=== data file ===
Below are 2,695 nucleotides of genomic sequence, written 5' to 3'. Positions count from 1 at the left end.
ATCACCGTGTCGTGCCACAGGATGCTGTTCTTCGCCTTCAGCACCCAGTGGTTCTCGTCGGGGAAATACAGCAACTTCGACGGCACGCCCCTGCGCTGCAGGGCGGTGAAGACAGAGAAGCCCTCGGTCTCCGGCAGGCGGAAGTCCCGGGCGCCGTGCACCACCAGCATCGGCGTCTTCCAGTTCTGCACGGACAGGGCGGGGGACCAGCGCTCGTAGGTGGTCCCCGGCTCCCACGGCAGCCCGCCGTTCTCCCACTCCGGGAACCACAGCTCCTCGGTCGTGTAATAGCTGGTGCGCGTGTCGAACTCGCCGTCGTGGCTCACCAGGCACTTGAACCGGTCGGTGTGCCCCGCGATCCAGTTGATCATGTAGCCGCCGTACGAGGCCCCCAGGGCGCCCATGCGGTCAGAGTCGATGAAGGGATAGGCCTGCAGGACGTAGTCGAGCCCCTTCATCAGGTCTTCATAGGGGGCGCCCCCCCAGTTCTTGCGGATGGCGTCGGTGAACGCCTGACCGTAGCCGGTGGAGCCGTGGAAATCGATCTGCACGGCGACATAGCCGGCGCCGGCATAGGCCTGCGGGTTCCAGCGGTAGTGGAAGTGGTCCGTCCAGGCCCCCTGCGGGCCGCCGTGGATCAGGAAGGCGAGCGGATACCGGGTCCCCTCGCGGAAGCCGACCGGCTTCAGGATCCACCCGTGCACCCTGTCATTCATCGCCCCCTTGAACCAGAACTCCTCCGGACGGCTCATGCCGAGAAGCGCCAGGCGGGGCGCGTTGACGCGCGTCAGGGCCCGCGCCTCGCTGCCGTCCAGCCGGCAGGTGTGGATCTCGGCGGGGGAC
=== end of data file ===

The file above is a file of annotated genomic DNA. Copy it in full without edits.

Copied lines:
Below are 2,695 nucleotides of genomic sequence, written 5' to 3'. Positions count from 1 at the left end.
ATCACCGTGTCGTGCCACAGGATGCTGTTCTTCGCCTTCAGCACCCAGTGGTTCTCGTCGGGGAAATACAGCAACTTCGACGGCACGCCCCTGCGCTGCAGGGCGGTGAAGACAGAGAAGCCCTCGGTCTCCGGCAGGCGGAAGTCCCGGGCGCCGTGCACCACCAGCATCGGCGTCTTCCAGTTCTGCACGGACAGGGCGGGGGACCAGCGCTCGTAGGTGGTCCCCGGCTCCCACGGCAGCCCGCCGTTCTCCCACTCCGGGAACCACAGCTCCTCGGTCGTGTAATAGCTGGTGCGCGTGTCGAACTCGCCGTCGTGGCTCACCAGGCACTTGAACCGGTCGGTGTGCCCCGCGATCCAGTTGATCATGTAGCCGCCGTACGAGGCCCCCAGGGCGCCCATGCGGTCAGAGTCGATGAAGGGATAGGCCTGCAGGACGTAGTCGAGCCCCTTCATCAGGTCTTCATAGGGGGCGCCCCCCCAGTTCTTGCGGATGGCGTCGGTGAACGCCTGACCGTAGCCGGTGGAGCCGTGGAAATCGATCTGCACGGCGACATAGCCGGCGCCGGCATAGGCCTGCGGGTTCCAGCGGTAGTGGAAGTGGTCCGTCCAGGCCCCCTGCGGGCCGCCGTGGATCAGGAAGGCGAGCGGATACCGGGTCCCCTCGCGGAAGCCGACCGGCTTCAGGATCCACCCGTGCACCCTGTCATTCATCGCCCCCTTGAACCAGAACTCCTCCGGACGGCTCATGCCGAGAAGCGCCAGGCGGGGCGCGTTGACGCGCGTCAGGGCCCGCGCCTCGCTGCCGTCCAGCCGGCAGGTGTGGATCTCGGCGGGGGAC